(**) Includes the impact of EITF 01-9 in 2001, 2000 and 1999 to conform to the 2002 presentation.
BRISTOL-MYERS SQUIBB COMPANY
APPENDIX 1
The following table presents worldwide full year sales for selected products for 2002, 2001, 2000, and 1999, asrestated: BRISTOL-MYERS SQUIBB COMPANY
APPENDIX 2
PRESCRIBER DEMAND
The following tables set forth a comparison of reported net sales changes on a restated basis and theestimated total (both retail and mail order customers) prescription growth for certain of the Company’s U.S.
primary care pharmaceutical products. These estimates of prescription growth are based on third-party data.
A significant portion of the Company’s domestic pharmaceutical sales are made to wholesalers. Where thechange in reported net sales exceeds prescription growth, this change in net sales may not reflect underlyingprescriber demand.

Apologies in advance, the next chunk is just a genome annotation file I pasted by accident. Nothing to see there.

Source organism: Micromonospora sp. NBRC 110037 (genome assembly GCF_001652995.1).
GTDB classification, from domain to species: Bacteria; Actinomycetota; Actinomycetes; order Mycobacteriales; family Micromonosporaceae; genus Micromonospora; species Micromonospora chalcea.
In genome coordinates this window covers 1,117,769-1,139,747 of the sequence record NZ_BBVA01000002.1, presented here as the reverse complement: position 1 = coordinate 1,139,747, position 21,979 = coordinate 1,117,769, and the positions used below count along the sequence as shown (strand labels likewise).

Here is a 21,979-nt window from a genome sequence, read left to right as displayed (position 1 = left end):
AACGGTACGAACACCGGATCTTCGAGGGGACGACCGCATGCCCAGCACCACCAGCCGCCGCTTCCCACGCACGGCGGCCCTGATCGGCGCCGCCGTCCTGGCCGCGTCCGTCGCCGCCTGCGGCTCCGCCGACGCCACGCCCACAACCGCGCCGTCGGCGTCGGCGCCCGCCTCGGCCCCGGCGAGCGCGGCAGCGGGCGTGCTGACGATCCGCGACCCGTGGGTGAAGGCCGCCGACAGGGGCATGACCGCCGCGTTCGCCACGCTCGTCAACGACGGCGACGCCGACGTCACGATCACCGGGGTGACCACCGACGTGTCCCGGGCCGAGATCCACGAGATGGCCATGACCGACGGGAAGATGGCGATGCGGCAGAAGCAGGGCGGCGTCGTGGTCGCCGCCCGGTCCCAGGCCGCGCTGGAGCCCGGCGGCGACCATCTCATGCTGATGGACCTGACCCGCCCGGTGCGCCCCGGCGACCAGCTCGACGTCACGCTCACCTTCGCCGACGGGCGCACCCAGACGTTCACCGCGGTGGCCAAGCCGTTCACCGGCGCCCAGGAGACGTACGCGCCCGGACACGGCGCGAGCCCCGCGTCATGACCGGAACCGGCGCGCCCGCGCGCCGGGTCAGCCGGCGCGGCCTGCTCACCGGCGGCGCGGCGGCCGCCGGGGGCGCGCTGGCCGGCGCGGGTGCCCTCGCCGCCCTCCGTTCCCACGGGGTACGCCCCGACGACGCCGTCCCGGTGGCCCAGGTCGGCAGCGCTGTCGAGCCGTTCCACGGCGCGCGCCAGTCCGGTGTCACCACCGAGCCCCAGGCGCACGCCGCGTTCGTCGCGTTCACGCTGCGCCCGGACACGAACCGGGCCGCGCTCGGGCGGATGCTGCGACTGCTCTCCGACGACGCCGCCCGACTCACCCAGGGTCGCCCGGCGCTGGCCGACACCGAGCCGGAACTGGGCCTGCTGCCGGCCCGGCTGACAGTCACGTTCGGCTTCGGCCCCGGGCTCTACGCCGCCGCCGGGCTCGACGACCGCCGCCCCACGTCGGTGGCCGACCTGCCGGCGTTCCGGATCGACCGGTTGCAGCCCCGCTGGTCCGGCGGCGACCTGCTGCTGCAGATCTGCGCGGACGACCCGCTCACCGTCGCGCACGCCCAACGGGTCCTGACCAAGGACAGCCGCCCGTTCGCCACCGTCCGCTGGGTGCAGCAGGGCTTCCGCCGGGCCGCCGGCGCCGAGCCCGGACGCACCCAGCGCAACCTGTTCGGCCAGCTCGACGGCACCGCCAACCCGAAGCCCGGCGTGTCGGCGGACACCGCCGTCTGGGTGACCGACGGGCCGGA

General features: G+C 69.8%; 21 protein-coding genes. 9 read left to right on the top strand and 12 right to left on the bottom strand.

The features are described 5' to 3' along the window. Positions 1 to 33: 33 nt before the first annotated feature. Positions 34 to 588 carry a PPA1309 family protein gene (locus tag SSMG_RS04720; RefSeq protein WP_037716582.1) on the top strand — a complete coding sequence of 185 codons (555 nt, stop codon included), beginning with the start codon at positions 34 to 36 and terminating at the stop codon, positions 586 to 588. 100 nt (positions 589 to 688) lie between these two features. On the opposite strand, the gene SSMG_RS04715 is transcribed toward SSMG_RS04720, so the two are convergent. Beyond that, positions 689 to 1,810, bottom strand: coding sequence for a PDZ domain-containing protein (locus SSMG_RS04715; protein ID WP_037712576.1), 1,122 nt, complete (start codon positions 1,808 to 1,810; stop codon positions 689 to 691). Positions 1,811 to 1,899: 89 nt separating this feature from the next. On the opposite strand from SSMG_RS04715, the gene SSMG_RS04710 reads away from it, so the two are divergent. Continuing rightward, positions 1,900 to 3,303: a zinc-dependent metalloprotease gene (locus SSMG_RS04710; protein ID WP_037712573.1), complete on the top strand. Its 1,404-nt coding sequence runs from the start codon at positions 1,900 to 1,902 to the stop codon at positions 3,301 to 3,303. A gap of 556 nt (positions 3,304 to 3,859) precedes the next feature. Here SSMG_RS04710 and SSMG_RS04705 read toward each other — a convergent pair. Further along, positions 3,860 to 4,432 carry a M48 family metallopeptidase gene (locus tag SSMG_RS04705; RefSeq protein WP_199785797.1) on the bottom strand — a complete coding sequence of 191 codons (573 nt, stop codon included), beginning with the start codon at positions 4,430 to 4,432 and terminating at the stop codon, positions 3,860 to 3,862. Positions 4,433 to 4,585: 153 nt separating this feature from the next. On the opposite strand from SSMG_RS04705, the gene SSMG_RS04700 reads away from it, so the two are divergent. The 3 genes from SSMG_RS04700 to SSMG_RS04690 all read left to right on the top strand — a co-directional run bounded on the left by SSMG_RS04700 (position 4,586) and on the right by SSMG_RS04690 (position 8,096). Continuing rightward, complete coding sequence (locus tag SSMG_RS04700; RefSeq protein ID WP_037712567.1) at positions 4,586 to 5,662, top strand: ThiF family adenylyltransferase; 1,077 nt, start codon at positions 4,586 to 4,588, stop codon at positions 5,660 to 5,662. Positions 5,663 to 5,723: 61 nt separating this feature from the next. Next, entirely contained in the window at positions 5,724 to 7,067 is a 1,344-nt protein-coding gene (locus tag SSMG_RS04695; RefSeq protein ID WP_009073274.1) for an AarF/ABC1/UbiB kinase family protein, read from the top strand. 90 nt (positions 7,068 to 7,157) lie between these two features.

Restated
Six Months Ended
Restated
Restated
Restated
June 30, 2002
Net Sales
Prescriptions
Net Sales
Prescriptions
Net Sales
Prescriptions
Net Sales
Prescriptions
Three Months Ended September 30,
Three Months Ended September 30,
% Change in
% Change in
% Change in
% Change in
Net Sales
Prescriptions
Net Sales
Prescriptions

Source: http://www.be.wvu.edu/divacctg/degeorge/acct311/restatement31003.pdf